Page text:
• Goldberg, Jonah - Liberal Fascism
    • Herson, James - Tales from the Left Coast
    • Horowitz, David - Left Illusions; The Professors
    • Klein, Edward - The Truth about Hillary
    • Mnookin, Seth - Hard News: Twenty-one Brutal Months at The New York Times and How They Changed the American Media
    • Morris, Dick - Because He Could; Rewriting History
    • O'Beirne, Kate - Women Who Make the World Worse
    • Olson, Barbara - The Final Days: The Last, Desperate Abuses of Power by the Clinton White House
    • O'Neill, John - Unfit For Command
    • Piereson, James - Camelot and the Cultural Revolution: How the Assassination of John F. Kennedy Shattered American Liberalism
    • Prager, Dennis - Think A Second Time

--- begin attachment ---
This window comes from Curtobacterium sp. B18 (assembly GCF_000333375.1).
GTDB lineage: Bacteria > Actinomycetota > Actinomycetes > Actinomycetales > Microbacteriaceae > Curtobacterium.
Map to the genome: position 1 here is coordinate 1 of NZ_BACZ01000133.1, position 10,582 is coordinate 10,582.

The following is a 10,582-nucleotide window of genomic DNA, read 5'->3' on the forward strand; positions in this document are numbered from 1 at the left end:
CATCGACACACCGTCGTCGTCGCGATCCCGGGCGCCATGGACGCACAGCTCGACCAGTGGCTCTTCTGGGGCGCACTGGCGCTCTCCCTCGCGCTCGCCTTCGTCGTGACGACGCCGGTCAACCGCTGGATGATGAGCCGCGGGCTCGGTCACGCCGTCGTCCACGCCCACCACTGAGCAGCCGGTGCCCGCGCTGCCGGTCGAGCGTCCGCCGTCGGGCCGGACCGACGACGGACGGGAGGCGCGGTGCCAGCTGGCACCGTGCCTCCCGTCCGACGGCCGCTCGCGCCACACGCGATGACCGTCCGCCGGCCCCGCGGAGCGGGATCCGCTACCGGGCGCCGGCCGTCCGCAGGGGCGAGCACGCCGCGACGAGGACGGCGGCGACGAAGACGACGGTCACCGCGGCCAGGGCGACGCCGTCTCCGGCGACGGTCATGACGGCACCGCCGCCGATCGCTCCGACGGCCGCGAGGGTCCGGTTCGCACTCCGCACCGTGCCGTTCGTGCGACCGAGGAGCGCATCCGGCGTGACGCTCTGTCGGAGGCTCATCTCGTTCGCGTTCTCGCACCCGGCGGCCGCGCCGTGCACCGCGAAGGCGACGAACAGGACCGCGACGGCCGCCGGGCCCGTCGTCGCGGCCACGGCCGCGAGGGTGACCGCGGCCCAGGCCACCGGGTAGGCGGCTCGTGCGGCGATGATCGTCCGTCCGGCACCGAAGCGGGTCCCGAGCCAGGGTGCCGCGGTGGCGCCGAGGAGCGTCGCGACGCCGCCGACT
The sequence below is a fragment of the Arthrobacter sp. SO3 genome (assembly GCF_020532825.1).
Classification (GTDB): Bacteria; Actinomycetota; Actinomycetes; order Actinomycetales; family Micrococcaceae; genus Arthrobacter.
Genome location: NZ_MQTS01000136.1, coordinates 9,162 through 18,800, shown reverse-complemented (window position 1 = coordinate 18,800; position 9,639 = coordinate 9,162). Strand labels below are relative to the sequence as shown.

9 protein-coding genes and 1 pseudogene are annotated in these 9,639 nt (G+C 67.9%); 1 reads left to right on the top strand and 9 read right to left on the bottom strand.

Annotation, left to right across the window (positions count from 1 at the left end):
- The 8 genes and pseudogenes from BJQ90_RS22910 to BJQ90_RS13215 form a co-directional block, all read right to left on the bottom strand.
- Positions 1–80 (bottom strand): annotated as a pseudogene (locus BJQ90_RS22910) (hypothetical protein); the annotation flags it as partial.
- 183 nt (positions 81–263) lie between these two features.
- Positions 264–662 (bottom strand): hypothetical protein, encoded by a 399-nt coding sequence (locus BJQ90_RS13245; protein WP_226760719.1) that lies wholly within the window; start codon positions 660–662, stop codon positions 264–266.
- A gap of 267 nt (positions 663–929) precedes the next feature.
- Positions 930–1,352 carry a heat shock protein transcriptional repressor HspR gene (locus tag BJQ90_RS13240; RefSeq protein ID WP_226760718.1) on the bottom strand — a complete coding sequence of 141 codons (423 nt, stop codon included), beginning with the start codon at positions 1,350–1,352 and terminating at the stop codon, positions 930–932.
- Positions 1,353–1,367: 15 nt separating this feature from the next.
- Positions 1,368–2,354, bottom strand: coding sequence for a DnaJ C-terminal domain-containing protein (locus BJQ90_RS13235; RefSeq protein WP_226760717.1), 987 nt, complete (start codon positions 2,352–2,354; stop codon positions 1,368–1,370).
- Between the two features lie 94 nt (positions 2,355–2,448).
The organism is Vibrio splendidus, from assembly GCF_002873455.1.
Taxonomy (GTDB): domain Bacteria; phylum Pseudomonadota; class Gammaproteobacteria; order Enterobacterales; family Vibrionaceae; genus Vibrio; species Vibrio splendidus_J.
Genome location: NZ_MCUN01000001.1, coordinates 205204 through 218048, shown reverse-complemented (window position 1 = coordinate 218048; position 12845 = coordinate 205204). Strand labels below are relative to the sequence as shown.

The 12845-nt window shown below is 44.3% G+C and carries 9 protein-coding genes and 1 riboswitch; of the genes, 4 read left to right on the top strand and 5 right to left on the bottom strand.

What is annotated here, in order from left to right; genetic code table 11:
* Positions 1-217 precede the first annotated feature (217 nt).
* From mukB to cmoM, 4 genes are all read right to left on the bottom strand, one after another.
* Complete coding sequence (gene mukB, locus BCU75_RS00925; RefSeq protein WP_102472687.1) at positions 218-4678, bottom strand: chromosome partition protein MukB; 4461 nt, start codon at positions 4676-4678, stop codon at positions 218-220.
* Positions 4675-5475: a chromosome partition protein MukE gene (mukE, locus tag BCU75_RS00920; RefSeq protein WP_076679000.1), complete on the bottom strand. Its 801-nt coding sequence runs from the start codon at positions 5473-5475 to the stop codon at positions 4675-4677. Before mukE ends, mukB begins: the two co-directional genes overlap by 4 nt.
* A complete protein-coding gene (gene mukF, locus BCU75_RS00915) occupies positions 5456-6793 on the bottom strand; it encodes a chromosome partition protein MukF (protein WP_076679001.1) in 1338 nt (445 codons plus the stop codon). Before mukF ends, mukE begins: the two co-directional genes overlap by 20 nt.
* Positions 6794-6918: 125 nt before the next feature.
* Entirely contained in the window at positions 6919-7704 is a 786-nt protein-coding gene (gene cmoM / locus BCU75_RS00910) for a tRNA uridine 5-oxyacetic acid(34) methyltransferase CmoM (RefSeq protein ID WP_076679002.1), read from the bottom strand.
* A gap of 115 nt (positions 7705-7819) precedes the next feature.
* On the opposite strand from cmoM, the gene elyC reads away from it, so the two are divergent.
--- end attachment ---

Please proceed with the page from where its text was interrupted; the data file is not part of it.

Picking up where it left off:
• Sharansky, Natan - The Case for Democracy
    • Stein, Ben - Can America Survive? The Rage of the Left, the Truth, and What to Do About It
    • Steyn, Mark - America Alone
    • Stephanopolous, George - All Too Human
    • Thomas, Clarence - My Grandfather's Son
    • Timmerman, Kenneth - Shadow Warriors
    • Williams, Juan - Enough: The Phony Leaders, Dead-End Movements, and Culture of Failure That Are Undermining Black America--and What We Can Do About It
    • Wright, Lawrence - The Looming Tower

Do Any Americans under Age 65 Know Anything “Shakespeare”?

Shakespeare and our House of Cards

by S. J. Masson                (Article sent by Mark Waldeland.)

“The other day in my class on Hamlet I drew attention to a point I have needed to make consistently about the importance of consistency and integrity.